Photo credit to adrianhancu / 123RF.
By just about any measure, Moldova’s first quarter-century as an independent state has been inauspicious long before last weekend’s parliamentary elections.
Emerging from the Soviet Union as a new state engaged in a war with separatists in Transnistria, Moldova is today the poorest country on continental Europe, and successive governments have left the country with antiquated and corrupt institutions that culminated in widespread protests (pictured above) and a political crisis in 2009. In 2014, no country in the former Soviet Union, including Ukraine, is perhaps more at risk from Russian aggression.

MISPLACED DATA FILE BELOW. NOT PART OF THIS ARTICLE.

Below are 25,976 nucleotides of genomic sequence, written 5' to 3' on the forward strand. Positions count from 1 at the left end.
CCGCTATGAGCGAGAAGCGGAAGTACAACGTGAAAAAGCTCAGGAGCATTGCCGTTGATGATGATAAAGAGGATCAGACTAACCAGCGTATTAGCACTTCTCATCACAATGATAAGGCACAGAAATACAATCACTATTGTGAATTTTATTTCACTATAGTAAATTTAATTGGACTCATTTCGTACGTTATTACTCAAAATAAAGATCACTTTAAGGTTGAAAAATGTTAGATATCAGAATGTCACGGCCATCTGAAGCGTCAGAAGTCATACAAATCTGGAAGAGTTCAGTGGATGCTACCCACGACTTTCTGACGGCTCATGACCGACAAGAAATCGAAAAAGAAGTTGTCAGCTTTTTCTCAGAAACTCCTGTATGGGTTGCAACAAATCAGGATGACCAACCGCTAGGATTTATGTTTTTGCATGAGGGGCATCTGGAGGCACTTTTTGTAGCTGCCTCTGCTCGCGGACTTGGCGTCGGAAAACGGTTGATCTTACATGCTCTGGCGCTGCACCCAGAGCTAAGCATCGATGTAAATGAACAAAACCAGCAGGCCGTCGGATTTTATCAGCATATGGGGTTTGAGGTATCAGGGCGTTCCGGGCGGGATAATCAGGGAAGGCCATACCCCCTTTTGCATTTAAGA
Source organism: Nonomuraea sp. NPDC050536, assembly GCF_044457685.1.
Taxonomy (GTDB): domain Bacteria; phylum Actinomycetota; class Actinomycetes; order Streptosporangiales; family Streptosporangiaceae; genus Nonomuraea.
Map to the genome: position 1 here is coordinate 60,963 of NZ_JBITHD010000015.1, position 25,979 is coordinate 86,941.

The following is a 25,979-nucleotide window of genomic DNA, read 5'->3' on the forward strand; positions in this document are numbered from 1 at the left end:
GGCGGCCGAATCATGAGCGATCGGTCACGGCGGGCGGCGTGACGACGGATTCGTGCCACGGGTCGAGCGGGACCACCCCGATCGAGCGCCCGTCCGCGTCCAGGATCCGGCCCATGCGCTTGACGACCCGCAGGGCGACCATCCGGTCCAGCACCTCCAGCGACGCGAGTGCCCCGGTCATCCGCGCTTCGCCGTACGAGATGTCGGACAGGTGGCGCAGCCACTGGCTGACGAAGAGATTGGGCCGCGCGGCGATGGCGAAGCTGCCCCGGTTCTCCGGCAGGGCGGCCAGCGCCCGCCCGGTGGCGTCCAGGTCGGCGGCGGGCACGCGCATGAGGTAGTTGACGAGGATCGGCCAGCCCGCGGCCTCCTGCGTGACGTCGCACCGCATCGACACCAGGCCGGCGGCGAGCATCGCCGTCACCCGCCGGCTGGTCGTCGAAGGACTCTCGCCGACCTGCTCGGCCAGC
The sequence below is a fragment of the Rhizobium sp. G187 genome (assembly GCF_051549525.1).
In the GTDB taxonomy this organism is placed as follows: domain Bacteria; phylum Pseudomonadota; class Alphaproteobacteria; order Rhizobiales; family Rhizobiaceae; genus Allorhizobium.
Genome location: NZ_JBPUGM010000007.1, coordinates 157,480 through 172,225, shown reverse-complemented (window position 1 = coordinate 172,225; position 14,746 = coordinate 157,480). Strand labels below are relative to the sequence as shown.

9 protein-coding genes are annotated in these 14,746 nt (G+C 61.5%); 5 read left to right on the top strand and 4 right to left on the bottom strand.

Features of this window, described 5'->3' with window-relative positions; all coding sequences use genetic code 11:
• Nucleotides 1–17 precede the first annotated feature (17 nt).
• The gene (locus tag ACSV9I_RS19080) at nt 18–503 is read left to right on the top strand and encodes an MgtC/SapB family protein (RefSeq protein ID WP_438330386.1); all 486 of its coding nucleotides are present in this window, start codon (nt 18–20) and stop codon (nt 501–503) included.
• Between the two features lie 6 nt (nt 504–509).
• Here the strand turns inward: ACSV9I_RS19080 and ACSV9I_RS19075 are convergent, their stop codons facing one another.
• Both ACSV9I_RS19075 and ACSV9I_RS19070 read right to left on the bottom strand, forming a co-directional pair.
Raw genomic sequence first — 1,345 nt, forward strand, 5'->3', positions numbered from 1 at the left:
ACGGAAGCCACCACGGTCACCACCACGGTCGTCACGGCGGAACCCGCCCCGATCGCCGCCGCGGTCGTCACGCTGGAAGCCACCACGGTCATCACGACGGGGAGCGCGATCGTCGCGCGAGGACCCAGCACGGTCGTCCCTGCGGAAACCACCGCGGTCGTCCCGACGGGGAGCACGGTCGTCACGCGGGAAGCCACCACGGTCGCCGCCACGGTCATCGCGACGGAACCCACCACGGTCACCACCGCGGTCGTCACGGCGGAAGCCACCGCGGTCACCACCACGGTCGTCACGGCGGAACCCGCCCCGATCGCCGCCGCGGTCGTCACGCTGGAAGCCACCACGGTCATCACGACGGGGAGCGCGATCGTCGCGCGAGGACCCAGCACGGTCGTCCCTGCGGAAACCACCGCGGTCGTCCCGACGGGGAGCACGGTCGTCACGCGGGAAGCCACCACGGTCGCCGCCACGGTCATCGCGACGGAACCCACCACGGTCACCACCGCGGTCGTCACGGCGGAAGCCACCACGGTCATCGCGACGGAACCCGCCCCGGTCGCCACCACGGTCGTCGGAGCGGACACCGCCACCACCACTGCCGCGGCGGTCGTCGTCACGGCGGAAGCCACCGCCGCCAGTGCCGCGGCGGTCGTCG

Though a coalition of three relatively pro-European parties appear to be moving forward to form a governing coalition, the winner in last Sunday’s vote was the Partidul Socialiştilor din Republica Moldova (PSRM, Party of Socialists of the Republic of Moldova), formed in 1997 and a fringe party until it received an endorsement from Russian president Vladimir Putin. The Socialists will enter Moldova’s 101-member Parlamentul (parliament), with 25 seats, the largest of five parties in the chamber.
The Socialists benefitted chiefly from a decision on November 29 by Moldova’s supreme court of justice to uphold a lower court’s decision two days earlier to disqualify the pro-Russia ‘Homeland’ Party after it was found to have accepted foreign resources. Continue reading One solution to Moldova’s problems? Just join Romania.